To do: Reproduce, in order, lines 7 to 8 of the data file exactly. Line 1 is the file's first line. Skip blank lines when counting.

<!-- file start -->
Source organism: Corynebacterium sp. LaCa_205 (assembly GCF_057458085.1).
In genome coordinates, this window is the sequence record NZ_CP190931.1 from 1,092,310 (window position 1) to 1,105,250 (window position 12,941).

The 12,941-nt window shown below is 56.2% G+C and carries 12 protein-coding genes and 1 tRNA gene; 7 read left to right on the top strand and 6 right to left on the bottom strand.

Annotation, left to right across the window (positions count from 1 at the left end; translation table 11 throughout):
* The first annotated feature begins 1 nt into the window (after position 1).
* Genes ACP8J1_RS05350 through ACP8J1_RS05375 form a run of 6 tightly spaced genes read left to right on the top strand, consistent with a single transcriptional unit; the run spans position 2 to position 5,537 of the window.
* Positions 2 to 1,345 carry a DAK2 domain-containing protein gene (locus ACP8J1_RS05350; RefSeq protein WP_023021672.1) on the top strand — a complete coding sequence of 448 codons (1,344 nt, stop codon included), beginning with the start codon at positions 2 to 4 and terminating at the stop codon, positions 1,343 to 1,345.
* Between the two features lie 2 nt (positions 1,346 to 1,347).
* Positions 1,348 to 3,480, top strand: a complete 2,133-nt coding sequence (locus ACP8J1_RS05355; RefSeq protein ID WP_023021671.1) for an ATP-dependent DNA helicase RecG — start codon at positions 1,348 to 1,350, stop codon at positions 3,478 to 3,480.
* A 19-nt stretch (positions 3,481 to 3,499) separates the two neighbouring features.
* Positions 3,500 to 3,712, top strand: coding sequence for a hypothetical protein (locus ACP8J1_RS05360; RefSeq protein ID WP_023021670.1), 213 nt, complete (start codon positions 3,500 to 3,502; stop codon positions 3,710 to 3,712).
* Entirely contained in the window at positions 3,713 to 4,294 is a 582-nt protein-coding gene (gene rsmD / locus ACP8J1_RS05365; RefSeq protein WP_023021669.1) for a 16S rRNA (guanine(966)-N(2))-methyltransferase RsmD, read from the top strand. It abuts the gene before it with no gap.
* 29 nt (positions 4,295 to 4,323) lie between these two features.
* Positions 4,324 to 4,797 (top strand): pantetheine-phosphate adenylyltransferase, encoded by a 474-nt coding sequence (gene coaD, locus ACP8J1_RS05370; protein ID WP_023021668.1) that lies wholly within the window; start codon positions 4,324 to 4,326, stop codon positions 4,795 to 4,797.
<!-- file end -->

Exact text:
* Positions 2 to 1,345 carry a DAK2 domain-containing protein gene (locus ACP8J1_RS05350; RefSeq protein WP_023021672.1) on the top strand — a complete coding sequence of 448 codons (1,344 nt, stop codon included), beginning with the start codon at positions 2 to 4 and terminating at the stop codon, positions 1,343 to 1,345.
* Between the two features lie 2 nt (positions 1,346 to 1,347).